|WikiProject India / Tamil Nadu||(Rated Start-class, Low-importance)|
|WikiProject Languages||(Rated Start-class)|
The current article reads like a press release about how great Arwi is - that's not really appropriate for a Wikipedia article, which is supposed to be unbiased. It's better to show how important Arwi is with facts and information rather than just saying so. What makes Arwi books "invaluable" or "authoritative"? Why is it more important than any other aspect of Sarandib-Arab and Indo-Arab cultural heritage? And language like "everlasting monument" just plain doesn't belong here. DopefishJustin 21:30, 25 April 2006 (UTC)
- Fixed as much RaveenS 17:13, 6 July 2006 (UTC)
Arwi Language Discussion
I have a lot of work in the Arwi Language (from my Grandmother and Grandfather) like dictionaries etc. We called the language Arabu-Tamil and not Arwi. How can the books I have be made useful to anyone interested in them or the wikipedia? Rumey Rumey 11:21, 28 February 2007 (UTC)
- Maybe upload scans to Wikibooks? Or even just to a photo site like Flickr. --JWB 21:29, 25 April 2007 (UTC)
- Hi Rumey, i am doing research on Arwi and Tamil Muslims, so i will need those books for my research. Can you please give me your contact details so that i can contact you and get those books. It will be a great help if you do it. my email id is email@example.com --Yams — Preceding unsigned comment added by Yams.s.p (talk • contribs) 02:55, 10 April 2012 (UTC)
The article needs immediate attention
... thus, I've multi-tagged it. Apart from this, I have a question: did these unref'd old edits (by anon.), which were immediately reverted, contain any useful info at all?
--Omnipaedista (talk) 01:33, 17 January 2009 (UTC)
Arabic, or Persian?
The article claims this is Arabicized Tamil. However, it uses the Persian script, not the Arabic, and is said to be the Tamil equivalent of Urdu, which is also Persianized, not Arabicized. Did the "Arabic Tamil" name mislead someone? Do we have a RS for this? kwami (talk) 23:28, 13 March 2009 (UTC)
Who says it uses the Persian script? A couple of letter values appear to be the same, but other sounds like p are represented differently in Perso-Arabic and Arwi.
When it is said to be the Dravidian equivalent of Urdu, I interpreted it to mean that it was a version of the local language used by Muslims, written in Arabic script, and incorporating some Arabic vocabulary. I did not think it meant Arwi was descended from Urdu.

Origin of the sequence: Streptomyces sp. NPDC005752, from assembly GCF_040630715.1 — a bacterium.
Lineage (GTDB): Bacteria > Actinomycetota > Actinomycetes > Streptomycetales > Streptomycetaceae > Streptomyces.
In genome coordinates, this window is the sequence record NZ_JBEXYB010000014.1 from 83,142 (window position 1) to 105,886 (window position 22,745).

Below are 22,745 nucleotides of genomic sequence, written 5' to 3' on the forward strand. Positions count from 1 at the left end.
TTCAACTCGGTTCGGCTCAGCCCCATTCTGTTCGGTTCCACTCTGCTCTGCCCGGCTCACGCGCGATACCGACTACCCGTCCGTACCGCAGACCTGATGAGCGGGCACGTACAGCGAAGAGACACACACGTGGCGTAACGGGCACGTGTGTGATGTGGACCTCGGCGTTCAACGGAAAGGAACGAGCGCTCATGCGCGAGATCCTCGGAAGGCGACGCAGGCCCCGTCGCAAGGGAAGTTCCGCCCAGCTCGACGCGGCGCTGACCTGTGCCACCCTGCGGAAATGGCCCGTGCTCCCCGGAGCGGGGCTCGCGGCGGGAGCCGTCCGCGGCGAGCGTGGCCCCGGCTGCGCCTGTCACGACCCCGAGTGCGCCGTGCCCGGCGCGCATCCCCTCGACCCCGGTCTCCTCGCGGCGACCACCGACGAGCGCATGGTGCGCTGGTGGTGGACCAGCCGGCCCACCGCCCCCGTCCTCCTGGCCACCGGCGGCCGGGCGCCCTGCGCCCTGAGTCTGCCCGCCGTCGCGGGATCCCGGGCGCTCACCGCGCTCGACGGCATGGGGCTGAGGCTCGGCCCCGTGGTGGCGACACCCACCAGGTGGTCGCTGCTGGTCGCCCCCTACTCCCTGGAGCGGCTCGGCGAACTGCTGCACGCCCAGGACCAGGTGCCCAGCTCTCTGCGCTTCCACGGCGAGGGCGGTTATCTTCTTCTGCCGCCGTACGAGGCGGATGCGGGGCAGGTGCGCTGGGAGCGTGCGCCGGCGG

- This article claims it uses the Persian script. If it doesn't, that should be corrected.
- I didn't think it meant Arwi was descended from Urdu either, merely that it's formation was similar, say through the Moghuls. (Yes, I know the Moghuls didn't have much presence in the area, but I don't know what else may have been going on. And forms of Urdu popped up all over India.)
- The coastal-Arab connection would seem likely on the face of it. Do you know if it was actually the case? If it was, a closer analogy than Urdu would be Swahili. kwami (talk) 07:43, 14 March 2009 (UTC)
- Ok, I see "Perso-Arabic Script" in the infobox, only after searching for it. This was introduced on 27 September 2008 by an anonymous editor. As said, this does not seem accurate. The letter "cha" seems to be the only similarity between Arwi and Persian alphabets not from Arabic. In fact the Perso-Arabic Script article explains:
- "There are many Arabic-derived alphabets which were not influenced by the Perso-Arabic script, including Jawi (used for Malay), Sorabe (Malagasy), and many alphabets used in Northern Africa. These alphabets used other innovations for writing such common sounds as [p] and [g], instead of the Perso-Arabic letters پ and گ, although the Jawi script does use the same symbol for [ʧ] ( چ )."
- The coastal-Arab connection is supported by all history I've read as well as the articles wikilinked in this article. I don't know the Swahili Arabic alphabet values (it is not documented in Swahili or Category:Arabic-derived alphabets) but it's not surprising that a South Asian would first think of Urdu (spoken as far south as Hyderabad, Andhra Pradesh) rather than Swahili as a comparison. --JWB (talk) 09:34, 14 March 2009 (UTC)
- Yes, natural, but misleading to others.
- AFAIK, the Swahili Arabic script was pretty much unmodified. There were some idiosyncrasies, and reforms proposed in the early 20th century which never caught on, but otherwise you simply approximated Swahili in the Arabic alphabet, so that yangu 'mine' and yako 'yours' were both written as if they were "yaku". kwami (talk) 09:59, 14 March 2009 (UTC)
- I think the Urdu comparison was among "Arabic-script, Muslim-influenced languages of South Asia" rather than attempting to trace the origins of the letter values. I noticed you changed "Urdu" to "Swahili" - I don't think the comparison to Swahili is closer than that to Jawi, North African alphabets, etc., and it is certainly not South Asian. Jawi is likely to have originated from the South Indian coast, actually. --JWB (talk) 13:24, 15 March 2009 (UTC)
The popular name "Arabic-Tamil" is misleading as it conceals (a) the well known considerable Persian influence on the language, and (b) the possible origin of some of the words used by Arwi writers and speakers in the non-Aryan and non-Dravidian, indigenous or "tribal" languages of the area.